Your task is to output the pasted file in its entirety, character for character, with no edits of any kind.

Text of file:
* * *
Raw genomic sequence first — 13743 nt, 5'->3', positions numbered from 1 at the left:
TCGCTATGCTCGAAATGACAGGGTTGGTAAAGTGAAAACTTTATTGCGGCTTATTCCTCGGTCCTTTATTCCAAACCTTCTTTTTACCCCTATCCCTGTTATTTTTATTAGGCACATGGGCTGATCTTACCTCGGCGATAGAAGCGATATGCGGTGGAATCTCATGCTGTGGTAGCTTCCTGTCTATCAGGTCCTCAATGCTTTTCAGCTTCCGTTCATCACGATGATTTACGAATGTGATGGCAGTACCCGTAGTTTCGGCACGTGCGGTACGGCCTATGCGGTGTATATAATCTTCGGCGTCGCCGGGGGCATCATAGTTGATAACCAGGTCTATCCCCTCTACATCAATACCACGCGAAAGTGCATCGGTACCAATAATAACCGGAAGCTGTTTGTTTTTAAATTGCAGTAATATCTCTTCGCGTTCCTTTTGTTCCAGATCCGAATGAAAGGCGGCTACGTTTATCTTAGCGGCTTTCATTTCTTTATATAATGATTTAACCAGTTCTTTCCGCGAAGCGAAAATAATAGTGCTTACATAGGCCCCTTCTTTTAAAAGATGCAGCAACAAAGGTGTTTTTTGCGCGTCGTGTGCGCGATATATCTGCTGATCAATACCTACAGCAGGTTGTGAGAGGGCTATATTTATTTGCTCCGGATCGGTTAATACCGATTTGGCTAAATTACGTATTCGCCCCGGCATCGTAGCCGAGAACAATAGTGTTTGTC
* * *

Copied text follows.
Raw genomic sequence first — 13743 nt, 5'->3', positions numbered from 1 at the left:
TCGCTATGCTCGAAATGACAGGGTTGGTAAAGTGAAAACTTTATTGCGGCTTATTCCTCGGTCCTTTATTCCAAACCTTCTTTTTACCCCTATCCCTGTTATTTTTATTAGGCACATGGGCTGATCTTACCTCGGCGATAGAAGCGATATGCGGTGGAATCTCATGCTGTGGTAGCTTCCTGTCTATCAGGTCCTCAATGCTTTTCAGCTTCCGTTCATCACGATGATTTACGAATGTGATGGCAGTACCCGTAGTTTCGGCACGTGCGGTACGGCCTATGCGGTGTATATAATCTTCGGCGTCGCCGGGGGCATCATAGTTGATAACCAGGTCTATCCCCTCTACATCAATACCACGCGAAAGTGCATCGGTACCAATAATAACCGGAAGCTGTTTGTTTTTAAATTGCAGTAATATCTCTTCGCGTTCCTTTTGTTCCAGATCCGAATGAAAGGCGGCTACGTTTATCTTAGCGGCTTTCATTTCTTTATATAATGATTTAACCAGTTCTTTCCGCGAAGCGAAAATAATAGTGCTTACATAGGCCCCTTCTTTTAAAAGATGCAGCAACAAAGGTGTTTTTTGCGCGTCGTGTGCGCGATATATCTGCTGATCAATACCTACAGCAGGTTGTGAGAGGGCTATATTTATTTGCTCCGGATCGGTTAATACCGATTTGGCTAAATTACGTATTCGCCCCGGCATCGTAGCCGAGAACAATAGTGTTTGTC